A recent story tells of parents who want a religious exemption for a blood test conducted on newborns, for the purpose of testing for several diseases. One of the tests, according to the news story, “Many of the diseases covered in the bill are deficiencies, and one, phenylketonuria, can result in severe mental retardation without diet restrictions starting at birth."

One of the couples wants to avoid the test because they follow an offshoot of scientology that lead the parents to believe that, "…newborns are in pain for at least 3 1/2 days, and don't want blood drawn _ which they believe would cause more pain _ for at least that long."

Another couple who is opposing the requirement holds that "…the Bible instructs against deliberately drawing blood. According to the book of Leviticus, 'the life of the flesh is in the blood,' and ignoring that directive may shorten a person's life, they said."

Is there any evidence for this shortening of a person's life? I suggest that not drawing blood may shorten the person's life or drastically reduce the quality of life, and this comes scientific research to back it up - actual peer-reviewed research comparing control groups to study groups showing which group has the shorter or lower-quality lives.

Both couples argue that the law, "…is an infringement on their religious beliefs and their right to decide what's best for their four children."

Fine. Here’s a belief for you. Couple C believes that their child should be roasted in an oven for 3.5 hours at 350 degrees after birth, and then eaten. Couple D believes that their child should experience sexual stimulation daily after birth – that this will improve their child’s psychological well-being. Couple E holds that children should be whipped until bleeding for any transgression. Couple F holds that unruly children should be killed.

There are limits to the degree that the state must stand by and watch parents put the lives and well-being of innocent children at risk, for the sake of a belief or an interpretation that are as random and foolish as drawing names out of a hat.

There are scientific studies behind the claims that these blood tests find important diseases and knowing about these diseases gives the chance a better shot at a better life. Those who refuse these tests for religious reasons are no better than those who plant the bombs full of nails in a shopping area, except these parents set of their bombs in their own nurseries. Contrary to what some my think, this does not make their actions nobler. It makes their actions even more depraved.

We all know that these things happen.

What are we going to do about them? Watch the Super Bowl and rate the commercials? Is that it?

I’ll be working on my next post, starting tomorrow morning, right when I get out of bed.

See you tomorrow.


Anonymous said...


Sorry, but I can't buy your assertion that "Those who refuse these tests for religious reasons are no better than those who plant the bombs full of nails in a shopping area, except these parents set of their bombs in their own nurseries."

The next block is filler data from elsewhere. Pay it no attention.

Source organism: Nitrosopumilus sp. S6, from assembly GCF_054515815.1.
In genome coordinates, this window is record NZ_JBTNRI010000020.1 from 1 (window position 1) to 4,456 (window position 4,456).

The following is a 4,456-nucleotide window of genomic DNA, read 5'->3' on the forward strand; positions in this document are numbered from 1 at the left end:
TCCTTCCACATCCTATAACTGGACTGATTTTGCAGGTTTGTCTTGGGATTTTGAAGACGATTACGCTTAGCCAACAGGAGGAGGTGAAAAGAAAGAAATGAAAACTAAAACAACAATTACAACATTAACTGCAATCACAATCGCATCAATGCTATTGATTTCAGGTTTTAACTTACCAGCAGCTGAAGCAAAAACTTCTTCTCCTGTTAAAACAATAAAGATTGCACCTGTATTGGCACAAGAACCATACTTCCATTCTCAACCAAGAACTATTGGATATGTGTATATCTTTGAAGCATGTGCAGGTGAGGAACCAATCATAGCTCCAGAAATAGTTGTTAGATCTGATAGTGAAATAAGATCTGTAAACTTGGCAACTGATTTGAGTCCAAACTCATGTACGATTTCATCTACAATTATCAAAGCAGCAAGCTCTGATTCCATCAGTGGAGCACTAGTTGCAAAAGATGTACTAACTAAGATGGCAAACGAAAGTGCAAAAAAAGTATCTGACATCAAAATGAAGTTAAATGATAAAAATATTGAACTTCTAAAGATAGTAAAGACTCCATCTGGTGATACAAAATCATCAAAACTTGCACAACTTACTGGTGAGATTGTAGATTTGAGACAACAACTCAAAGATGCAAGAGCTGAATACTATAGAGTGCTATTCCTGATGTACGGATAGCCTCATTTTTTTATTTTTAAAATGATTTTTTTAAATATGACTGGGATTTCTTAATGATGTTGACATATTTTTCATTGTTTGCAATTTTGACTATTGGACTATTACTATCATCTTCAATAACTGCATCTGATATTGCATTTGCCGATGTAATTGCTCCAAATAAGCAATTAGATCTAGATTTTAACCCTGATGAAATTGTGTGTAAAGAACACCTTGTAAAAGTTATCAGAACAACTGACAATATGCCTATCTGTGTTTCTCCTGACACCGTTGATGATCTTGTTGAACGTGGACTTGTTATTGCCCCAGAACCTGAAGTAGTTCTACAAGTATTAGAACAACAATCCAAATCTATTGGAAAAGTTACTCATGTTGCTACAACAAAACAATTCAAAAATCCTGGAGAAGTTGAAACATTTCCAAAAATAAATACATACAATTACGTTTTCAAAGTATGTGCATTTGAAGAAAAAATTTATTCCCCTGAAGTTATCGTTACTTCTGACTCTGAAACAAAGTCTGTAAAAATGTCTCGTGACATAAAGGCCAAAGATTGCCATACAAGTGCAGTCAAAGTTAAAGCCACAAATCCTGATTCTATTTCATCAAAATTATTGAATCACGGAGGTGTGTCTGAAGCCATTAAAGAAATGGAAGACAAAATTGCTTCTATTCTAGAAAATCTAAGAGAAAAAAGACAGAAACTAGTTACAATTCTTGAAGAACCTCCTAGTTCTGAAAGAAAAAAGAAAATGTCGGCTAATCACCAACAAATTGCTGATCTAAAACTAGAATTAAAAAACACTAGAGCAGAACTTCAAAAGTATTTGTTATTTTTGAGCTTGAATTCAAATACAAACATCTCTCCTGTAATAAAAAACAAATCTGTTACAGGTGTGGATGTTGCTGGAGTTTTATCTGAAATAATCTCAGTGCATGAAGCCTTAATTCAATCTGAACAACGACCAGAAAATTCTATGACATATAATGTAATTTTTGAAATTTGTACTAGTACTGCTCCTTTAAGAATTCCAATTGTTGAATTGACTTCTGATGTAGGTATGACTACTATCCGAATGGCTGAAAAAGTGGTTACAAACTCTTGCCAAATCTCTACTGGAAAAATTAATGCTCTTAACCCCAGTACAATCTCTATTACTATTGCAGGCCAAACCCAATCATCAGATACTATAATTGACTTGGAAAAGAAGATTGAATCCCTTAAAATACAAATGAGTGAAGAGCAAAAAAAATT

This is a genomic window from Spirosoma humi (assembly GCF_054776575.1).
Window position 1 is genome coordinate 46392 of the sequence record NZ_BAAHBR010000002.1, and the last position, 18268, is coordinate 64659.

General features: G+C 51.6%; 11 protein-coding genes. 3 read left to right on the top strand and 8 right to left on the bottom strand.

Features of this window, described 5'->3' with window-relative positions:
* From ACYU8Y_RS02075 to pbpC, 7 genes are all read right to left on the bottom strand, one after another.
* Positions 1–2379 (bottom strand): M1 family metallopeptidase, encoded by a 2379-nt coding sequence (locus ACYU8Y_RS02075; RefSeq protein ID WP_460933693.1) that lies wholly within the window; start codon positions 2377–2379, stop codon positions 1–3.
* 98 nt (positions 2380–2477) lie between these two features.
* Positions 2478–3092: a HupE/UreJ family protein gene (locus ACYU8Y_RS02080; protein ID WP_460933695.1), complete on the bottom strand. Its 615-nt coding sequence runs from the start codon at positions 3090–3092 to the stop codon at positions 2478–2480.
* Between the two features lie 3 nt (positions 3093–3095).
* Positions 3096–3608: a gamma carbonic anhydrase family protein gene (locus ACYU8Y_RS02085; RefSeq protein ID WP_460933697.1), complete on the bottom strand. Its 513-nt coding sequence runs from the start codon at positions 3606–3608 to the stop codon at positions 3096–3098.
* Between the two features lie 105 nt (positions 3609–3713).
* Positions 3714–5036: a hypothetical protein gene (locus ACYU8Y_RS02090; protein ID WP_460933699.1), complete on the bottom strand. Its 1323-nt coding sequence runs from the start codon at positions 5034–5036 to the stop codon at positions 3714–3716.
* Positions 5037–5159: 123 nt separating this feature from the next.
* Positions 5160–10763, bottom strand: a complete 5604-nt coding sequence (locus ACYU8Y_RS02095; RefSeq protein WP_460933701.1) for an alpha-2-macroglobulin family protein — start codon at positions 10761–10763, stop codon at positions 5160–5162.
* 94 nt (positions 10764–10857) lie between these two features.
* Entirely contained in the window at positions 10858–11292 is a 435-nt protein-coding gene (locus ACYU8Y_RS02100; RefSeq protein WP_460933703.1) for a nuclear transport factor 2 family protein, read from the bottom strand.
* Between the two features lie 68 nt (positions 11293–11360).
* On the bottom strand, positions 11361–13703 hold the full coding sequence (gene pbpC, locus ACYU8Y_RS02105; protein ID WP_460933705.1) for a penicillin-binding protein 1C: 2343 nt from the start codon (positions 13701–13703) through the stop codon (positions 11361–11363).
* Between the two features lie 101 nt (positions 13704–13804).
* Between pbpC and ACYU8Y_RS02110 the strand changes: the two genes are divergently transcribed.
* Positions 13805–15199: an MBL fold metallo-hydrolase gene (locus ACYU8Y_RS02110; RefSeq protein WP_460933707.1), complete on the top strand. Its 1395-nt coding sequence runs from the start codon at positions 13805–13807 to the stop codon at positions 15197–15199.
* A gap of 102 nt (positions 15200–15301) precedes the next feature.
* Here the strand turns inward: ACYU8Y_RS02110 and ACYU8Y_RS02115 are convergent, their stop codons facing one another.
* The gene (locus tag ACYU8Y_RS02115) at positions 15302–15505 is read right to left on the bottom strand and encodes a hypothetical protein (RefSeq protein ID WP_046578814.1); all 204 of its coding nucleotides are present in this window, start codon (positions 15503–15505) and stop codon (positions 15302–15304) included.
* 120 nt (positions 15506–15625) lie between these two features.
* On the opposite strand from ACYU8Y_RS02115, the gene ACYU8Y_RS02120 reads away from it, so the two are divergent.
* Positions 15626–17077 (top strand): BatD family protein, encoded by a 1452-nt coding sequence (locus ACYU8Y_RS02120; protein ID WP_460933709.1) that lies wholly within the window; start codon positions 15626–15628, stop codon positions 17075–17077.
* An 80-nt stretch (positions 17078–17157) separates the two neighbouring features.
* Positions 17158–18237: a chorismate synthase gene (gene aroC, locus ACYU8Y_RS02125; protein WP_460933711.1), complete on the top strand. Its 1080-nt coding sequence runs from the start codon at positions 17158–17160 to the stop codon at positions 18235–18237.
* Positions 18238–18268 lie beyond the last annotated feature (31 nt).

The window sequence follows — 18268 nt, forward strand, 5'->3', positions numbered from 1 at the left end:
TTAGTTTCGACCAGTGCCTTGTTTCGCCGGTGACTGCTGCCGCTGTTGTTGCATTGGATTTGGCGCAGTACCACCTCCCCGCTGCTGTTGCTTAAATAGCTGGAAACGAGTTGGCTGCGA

I believe there is a vast difference. Yes, both are badly misguided, but in the case of bombers, they are deliberately conducting an action they have strong reason to believe will kill many people.
The parents on the other hand have good reason to believe that most of the time the actions will have no bad consequences. Most babies are healthy. What they are chosing to do is subject their children to a risk. That risk may not be terribly high, but it is real.
Let's compare that with parents who take their children for unnecessary car rides. Accidents kill far more children than rare diseases or terrorist bombs. Shall we conclude that every parent who puts a child in a car, or allows them to be in any environment with higher risk that absolutely necessary is indistinguishable from a terrorist bomber?
To convince me, you'll need to do a better job of supporting the idea that accepting risk to life and killing people are the same thing.

beepbeepitsme said...

This becomes the issue. Most of us are politely used to not questioning someone's religious beliefs. And many religious people get quite upset when their beliefs are questioned. Yet questioning the beliefs, ideas and actions of others and ourselves is what we do on a continual basis.

No belief system should be given a pass on this. We don't give economic beliefs a pass, or political beliefs, or cultural beliefs, but the tendency has always been to say nothing if someone has a strange religious belief.

If someone had a religious belief that as part of their religious ritual pedophilia was practised, the majority of us would question that because there is a strong cultural abhorence of pedophila.

Yet, it is tolerated when some religious people claim that homosexuals should be incarcerated because in their religious belief system, homosexuals are an abomination.

We are certainly not consistent when it comes to questioning religious beliefs.